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Re: Init system deba{te|cle}

On Mon, 04 Nov 2013 10:44:23 -0600
Conrad Nelson <yaro@marupa.net> wrote:

> Not everyone is a programmer, but a lot of non-programmers are still 
> admins but are not interested in working with shell scripts if they 
> don't have to. 

We already have: skeleton, /etc/default. I agree it's poor, but 
as I said, and at least for me, the right way is to extend existing software:

(1) add new features to sysvinit
(2) add new software in addition to sysvinit
(3) make init scripts more correct (abstraction)
(4) extend configurability (more options in /etc/default/*)

(3) makes (4) easily possible

And if sysvinit is in accord with UNIX philosophy,
and as they say it is, than I don't see why (1) and (2) would not be
possible, too, and with not to much effort. About what they say as
disadvantages of sysvinit (lack of features), is not really to blame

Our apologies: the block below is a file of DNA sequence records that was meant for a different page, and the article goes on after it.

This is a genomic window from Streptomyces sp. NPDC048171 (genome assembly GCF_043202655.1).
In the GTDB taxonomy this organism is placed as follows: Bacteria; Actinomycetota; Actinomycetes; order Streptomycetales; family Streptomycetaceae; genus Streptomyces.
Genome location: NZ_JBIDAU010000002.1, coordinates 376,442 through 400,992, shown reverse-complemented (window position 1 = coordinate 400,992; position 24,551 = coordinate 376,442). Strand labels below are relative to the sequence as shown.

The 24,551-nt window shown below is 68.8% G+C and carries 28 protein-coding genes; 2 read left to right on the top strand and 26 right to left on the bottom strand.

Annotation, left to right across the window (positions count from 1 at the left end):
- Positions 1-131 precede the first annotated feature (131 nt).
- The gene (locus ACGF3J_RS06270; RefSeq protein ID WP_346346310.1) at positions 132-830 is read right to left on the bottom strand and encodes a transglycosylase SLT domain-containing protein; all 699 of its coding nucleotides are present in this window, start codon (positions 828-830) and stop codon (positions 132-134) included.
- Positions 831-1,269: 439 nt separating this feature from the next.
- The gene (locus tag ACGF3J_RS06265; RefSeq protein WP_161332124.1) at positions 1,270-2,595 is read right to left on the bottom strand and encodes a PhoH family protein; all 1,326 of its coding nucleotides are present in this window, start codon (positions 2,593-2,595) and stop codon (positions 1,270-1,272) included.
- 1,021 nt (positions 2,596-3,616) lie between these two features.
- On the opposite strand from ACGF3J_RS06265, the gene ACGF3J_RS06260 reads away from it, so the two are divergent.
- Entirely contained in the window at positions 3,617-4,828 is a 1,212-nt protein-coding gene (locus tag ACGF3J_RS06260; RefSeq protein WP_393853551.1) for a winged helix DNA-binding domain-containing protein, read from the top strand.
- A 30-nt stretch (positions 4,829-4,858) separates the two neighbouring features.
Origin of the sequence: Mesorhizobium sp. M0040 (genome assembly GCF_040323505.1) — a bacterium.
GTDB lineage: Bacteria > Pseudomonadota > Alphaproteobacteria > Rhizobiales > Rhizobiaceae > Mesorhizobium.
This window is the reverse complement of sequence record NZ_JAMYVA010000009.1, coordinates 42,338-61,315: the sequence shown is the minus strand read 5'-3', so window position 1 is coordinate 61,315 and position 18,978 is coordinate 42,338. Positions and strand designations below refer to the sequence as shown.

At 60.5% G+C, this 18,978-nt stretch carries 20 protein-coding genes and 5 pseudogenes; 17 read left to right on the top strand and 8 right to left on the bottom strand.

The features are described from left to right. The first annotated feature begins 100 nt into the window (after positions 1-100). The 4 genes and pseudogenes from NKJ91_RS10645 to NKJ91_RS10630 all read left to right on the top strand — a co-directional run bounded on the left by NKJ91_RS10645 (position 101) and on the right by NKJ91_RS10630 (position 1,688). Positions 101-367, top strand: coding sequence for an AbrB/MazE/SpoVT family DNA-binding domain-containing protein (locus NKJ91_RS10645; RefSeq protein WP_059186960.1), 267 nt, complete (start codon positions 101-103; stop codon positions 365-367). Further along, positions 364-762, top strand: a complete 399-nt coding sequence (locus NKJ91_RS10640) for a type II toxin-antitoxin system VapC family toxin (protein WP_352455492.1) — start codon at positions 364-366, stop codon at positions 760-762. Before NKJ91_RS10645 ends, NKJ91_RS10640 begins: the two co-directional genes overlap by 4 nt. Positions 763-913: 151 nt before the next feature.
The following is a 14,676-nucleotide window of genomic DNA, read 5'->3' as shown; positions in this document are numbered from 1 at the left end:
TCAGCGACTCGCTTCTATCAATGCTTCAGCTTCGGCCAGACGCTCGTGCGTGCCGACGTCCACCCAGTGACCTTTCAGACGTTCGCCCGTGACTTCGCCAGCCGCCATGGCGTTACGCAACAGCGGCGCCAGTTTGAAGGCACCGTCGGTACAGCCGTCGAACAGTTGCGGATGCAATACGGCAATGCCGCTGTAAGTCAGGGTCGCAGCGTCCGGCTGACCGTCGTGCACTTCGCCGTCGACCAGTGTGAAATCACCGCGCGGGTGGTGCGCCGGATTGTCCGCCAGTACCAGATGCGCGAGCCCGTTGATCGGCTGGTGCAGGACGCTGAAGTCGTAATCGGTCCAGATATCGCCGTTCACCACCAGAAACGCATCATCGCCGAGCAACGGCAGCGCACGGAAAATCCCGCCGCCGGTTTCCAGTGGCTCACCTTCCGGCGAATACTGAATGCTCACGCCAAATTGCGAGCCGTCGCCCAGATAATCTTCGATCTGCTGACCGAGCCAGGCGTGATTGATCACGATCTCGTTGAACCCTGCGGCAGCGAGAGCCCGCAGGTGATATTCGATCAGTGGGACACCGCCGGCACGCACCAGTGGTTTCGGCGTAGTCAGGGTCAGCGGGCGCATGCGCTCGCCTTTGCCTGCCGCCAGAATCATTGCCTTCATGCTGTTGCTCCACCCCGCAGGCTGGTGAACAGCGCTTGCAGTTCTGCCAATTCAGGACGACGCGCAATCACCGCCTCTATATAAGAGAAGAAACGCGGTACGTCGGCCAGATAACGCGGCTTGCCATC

sysvinit, because it does one thing and do it right[1]. Other features
could be implemented as additional software. On the other hand, what
actually was done was writing new software that make old software
obsolete and that do *many* things, which is not in accord with UNIX
philosophy (and is in accord with authoritarian philosophy).

> Further, shell scripts can have any number of bugs in 
> them that are harder to find than unit files which rarely have more than 
> a dozen lines in them.

Every complex software has bugs, including complex init system.

[1] https://en.wikipedia.org/wiki/Unix_philosophy#Mike_Gancarz:_The_UNIX_Philosophy rule 2


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